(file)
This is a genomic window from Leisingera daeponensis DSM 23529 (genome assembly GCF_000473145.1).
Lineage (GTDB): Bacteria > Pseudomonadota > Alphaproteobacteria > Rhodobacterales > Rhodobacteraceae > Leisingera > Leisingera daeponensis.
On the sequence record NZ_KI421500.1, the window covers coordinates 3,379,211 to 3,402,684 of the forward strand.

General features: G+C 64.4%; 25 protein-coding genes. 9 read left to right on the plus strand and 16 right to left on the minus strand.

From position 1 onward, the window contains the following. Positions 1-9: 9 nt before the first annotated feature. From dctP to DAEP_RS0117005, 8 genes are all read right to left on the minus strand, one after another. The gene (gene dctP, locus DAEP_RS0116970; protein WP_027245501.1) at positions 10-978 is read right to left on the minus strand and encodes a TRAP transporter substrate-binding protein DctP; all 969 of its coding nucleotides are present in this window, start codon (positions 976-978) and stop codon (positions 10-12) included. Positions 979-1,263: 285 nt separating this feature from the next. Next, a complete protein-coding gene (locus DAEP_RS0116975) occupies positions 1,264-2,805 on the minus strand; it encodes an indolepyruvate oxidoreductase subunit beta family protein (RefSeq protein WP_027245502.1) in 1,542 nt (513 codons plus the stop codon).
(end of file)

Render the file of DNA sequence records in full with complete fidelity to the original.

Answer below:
This is a genomic window from Leisingera daeponensis DSM 23529 (genome assembly GCF_000473145.1).
Lineage (GTDB): Bacteria > Pseudomonadota > Alphaproteobacteria > Rhodobacterales > Rhodobacteraceae > Leisingera > Leisingera daeponensis.
On the sequence record NZ_KI421500.1, the window covers coordinates 3,379,211 to 3,402,684 of the forward strand.

General features: G+C 64.4%; 25 protein-coding genes. 9 read left to right on the plus strand and 16 right to left on the minus strand.

From position 1 onward, the window contains the following. Positions 1-9: 9 nt before the first annotated feature. From dctP to DAEP_RS0117005, 8 genes are all read right to left on the minus strand, one after another. The gene (gene dctP, locus DAEP_RS0116970; protein WP_027245501.1) at positions 10-978 is read right to left on the minus strand and encodes a TRAP transporter substrate-binding protein DctP; all 969 of its coding nucleotides are present in this window, start codon (positions 976-978) and stop codon (positions 10-12) included. Positions 979-1,263: 285 nt separating this feature from the next. Next, a complete protein-coding gene (locus DAEP_RS0116975) occupies positions 1,264-2,805 on the minus strand; it encodes an indolepyruvate oxidoreductase subunit beta family protein (RefSeq protein WP_027245502.1) in 1,542 nt (513 codons plus the stop codon).